Lessons for the Election Year

Campaign fever is in the air! This year, the 2016 Presidential Election offers ample learning opportunities for students of all ages. The early grades will surely participate in many voting simulations as they choose among the best books in the classroom and their favorite storybook characters. As soon as the young minds can count and distinguish personal tastes, they are ready to vote. As those children progress through their education, though, they will quickly realize there is more to our country's election process. By third grade, students are expected to begin understanding this complex system.

Teachers will find plenty of online resources to supplement their existing lessons or to guide their curriculum planning entirely. Below is an overview of what to expect in lessons offered by some of the most reputable sources in education. Visit each one's website to search for additional lesson plans by specific grade level or course.

ReadWriteThink: Voting! What's It All About? (grades 3-5)

During eight 50-minute sessions, students build on what they already know about elections. In their classroom, they create a graffiti wall: a portion of a classroom wall devoted to articles and images associated with elections and current candidates and issues. Students practice distinguishing facts from opinions. They also write about their reasons for wanting to vote for a particular candidate, and they are expected to support their reasons with facts from what had been posted and discussed on the graffiti wall.

ReadWriteThink partners with the International Literacy Association, the National Council of Teachers of English, and The Verizon Foundation. Their lesson plans are aligned to both state and national standards. Resources for all grade levels can be found on their website, www.readwritethink.org.

History.com: The Roles and Responsibilities of Government (grades 3-5)

As an activity part of a larger lesson on the U.S. Constitution, students discuss the roles of each of the three branches of government. The activity includes a visual aide to help students identify the branches. In a collaborative activity, small groups write a constitution for their school that includes ten rules. Groups practice making compromises in order to do this. The groups then present their constitution to the class. A follow-up activity allows for feedback as the teacher facilitates a discussion about the highlights from the presentations.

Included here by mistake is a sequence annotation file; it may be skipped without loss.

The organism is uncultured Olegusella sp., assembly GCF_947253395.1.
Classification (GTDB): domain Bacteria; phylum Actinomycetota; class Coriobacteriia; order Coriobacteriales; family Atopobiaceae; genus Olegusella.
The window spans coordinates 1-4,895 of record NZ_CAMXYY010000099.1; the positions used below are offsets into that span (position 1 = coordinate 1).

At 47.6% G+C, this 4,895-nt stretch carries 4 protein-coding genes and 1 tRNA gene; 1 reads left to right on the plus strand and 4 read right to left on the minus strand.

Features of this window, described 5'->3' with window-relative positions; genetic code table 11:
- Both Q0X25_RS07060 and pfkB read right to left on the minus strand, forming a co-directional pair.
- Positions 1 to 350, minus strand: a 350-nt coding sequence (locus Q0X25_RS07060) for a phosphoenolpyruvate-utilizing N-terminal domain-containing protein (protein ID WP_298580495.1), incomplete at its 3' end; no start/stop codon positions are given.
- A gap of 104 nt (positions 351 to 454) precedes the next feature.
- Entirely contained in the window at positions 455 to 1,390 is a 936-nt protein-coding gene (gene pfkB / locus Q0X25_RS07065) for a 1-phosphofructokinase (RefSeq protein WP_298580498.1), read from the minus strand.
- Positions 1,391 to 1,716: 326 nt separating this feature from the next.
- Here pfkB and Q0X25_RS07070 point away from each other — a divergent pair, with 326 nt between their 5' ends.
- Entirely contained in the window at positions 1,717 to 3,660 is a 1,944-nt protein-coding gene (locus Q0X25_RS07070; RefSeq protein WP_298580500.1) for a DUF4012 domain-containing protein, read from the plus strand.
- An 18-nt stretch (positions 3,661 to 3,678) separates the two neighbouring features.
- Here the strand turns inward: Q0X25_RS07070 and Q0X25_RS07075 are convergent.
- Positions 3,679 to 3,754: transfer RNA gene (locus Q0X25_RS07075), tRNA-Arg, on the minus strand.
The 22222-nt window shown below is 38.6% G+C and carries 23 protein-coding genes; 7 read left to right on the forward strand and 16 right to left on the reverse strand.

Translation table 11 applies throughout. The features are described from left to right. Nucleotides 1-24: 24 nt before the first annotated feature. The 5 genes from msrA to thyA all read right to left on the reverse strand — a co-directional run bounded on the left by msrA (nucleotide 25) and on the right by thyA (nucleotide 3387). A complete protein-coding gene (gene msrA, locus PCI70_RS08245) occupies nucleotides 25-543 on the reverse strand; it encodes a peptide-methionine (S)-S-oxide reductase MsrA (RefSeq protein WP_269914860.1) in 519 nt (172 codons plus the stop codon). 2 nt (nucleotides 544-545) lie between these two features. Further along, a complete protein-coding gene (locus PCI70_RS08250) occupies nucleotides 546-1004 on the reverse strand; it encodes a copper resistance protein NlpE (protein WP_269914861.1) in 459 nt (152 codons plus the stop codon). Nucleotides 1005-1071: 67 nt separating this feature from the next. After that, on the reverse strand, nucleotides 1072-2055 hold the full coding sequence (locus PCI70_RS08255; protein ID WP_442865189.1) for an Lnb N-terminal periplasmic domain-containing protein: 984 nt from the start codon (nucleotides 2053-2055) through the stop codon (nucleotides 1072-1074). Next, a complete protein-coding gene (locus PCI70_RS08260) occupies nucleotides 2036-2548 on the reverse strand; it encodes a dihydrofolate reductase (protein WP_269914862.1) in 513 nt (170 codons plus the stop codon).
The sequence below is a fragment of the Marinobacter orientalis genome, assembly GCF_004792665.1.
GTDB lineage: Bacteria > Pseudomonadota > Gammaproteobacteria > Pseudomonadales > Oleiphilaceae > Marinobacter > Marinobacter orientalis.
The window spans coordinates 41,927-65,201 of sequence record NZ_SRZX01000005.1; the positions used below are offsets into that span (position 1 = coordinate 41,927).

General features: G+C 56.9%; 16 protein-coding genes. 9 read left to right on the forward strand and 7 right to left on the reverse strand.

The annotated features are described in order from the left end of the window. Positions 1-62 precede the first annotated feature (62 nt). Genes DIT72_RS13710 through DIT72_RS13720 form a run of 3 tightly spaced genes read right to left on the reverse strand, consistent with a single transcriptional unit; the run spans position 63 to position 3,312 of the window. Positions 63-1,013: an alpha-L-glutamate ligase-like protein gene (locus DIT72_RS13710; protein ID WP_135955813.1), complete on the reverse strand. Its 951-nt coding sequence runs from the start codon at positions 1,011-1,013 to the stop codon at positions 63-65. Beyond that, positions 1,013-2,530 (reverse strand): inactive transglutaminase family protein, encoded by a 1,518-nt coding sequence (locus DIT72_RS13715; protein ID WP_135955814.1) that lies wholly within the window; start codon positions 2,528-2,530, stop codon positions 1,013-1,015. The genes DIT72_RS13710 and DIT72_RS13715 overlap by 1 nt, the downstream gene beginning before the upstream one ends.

PBS News Hour Extra: Role of Technology in Election 2016 (grades 7-12)

Aligned with national standards, this lesson has students examine how the internet is used as a campaign tool. Students evaluate the importance of the internet in the political process. Following this, students consider cellphones being the next tool used in campaigns. After reading an article on the subject, students draw conclusions based on the evidence presented. In addition to handouts, PBS provides links to related resources, such as additional articles and websites.

C-Span Classroom: Campaign 2016 (grades 9-12)

This site is an extensive collection of lessons that continues to grow with time. The lessons explain various aspects of an election such as political parties, campaign finance, the Electoral College, and the polls. This site is a trove of primary sources. Both videos of historical announcements and clips from current presidential candidates can be located here. The site's lessons contain high-quality comprehension questions, activities, and culminating assessments. More resources are here than you will have time to cover, and more are being added. Since the lessons are being crafted as events occur, teachers may be challenged when making plans in advance.

iCivics: Mock Election (grades 9-12)

In this lesson, students learn to explain the steps needed to take one from the formation of a political party to being elected president in a national election. iCivics, founded and led by former Supreme Court Justice Sandra Day O'Connor, provides teachers with tools that create clear objectives and engaging, interactive learning activities for students. In the three-day lesson, students act as candidates on the campaign trail and constituents involved in the voting process. Students learn about the democratic process and are able to describe an election's impact on a people.

Teachers must create a free account to access the materials on iCivics. Lessons are professionally designed and include resources in pdf format as well as interactive online content. On each lesson is a search button to be used for identifying the standards aligned to each lesson.